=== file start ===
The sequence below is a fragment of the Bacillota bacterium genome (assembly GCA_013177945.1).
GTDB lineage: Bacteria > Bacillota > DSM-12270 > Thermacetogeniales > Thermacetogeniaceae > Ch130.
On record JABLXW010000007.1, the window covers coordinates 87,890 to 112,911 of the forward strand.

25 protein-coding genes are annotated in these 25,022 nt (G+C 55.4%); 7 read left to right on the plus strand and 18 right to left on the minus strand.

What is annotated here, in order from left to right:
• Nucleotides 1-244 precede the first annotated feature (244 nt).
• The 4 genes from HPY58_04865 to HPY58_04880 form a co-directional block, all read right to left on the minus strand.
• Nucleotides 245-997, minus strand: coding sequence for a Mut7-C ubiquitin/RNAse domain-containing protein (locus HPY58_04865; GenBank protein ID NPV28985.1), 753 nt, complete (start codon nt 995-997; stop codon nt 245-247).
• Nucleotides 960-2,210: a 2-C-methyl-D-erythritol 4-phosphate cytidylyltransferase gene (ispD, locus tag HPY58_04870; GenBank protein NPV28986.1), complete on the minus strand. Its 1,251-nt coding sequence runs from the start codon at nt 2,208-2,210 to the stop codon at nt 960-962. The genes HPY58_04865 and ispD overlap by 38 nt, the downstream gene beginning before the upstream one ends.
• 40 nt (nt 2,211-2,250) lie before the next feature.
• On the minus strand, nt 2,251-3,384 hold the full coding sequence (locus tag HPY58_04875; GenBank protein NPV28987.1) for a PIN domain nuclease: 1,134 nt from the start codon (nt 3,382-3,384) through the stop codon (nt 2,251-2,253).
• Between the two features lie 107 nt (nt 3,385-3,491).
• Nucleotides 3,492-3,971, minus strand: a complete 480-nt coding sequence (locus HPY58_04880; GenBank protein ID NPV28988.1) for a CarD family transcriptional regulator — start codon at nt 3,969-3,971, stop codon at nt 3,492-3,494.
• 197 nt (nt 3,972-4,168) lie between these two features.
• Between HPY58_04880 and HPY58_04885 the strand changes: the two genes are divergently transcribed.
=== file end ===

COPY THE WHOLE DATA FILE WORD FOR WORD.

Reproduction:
The sequence below is a fragment of the Bacillota bacterium genome (assembly GCA_013177945.1).
GTDB lineage: Bacteria > Bacillota > DSM-12270 > Thermacetogeniales > Thermacetogeniaceae > Ch130.
On record JABLXW010000007.1, the window covers coordinates 87,890 to 112,911 of the forward strand.

25 protein-coding genes are annotated in these 25,022 nt (G+C 55.4%); 7 read left to right on the plus strand and 18 right to left on the minus strand.

What is annotated here, in order from left to right:
• Nucleotides 1-244 precede the first annotated feature (244 nt).
• The 4 genes from HPY58_04865 to HPY58_04880 form a co-directional block, all read right to left on the minus strand.
• Nucleotides 245-997, minus strand: coding sequence for a Mut7-C ubiquitin/RNAse domain-containing protein (locus HPY58_04865; GenBank protein ID NPV28985.1), 753 nt, complete (start codon nt 995-997; stop codon nt 245-247).
• Nucleotides 960-2,210: a 2-C-methyl-D-erythritol 4-phosphate cytidylyltransferase gene (ispD, locus tag HPY58_04870; GenBank protein NPV28986.1), complete on the minus strand. Its 1,251-nt coding sequence runs from the start codon at nt 2,208-2,210 to the stop codon at nt 960-962. The genes HPY58_04865 and ispD overlap by 38 nt, the downstream gene beginning before the upstream one ends.
• 40 nt (nt 2,211-2,250) lie before the next feature.
• On the minus strand, nt 2,251-3,384 hold the full coding sequence (locus tag HPY58_04875; GenBank protein NPV28987.1) for a PIN domain nuclease: 1,134 nt from the start codon (nt 3,382-3,384) through the stop codon (nt 2,251-2,253).
• Between the two features lie 107 nt (nt 3,385-3,491).
• Nucleotides 3,492-3,971, minus strand: a complete 480-nt coding sequence (locus HPY58_04880; GenBank protein ID NPV28988.1) for a CarD family transcriptional regulator — start codon at nt 3,969-3,971, stop codon at nt 3,492-3,494.
• 197 nt (nt 3,972-4,168) lie between these two features.
• Between HPY58_04880 and HPY58_04885 the strand changes: the two genes are divergently transcribed.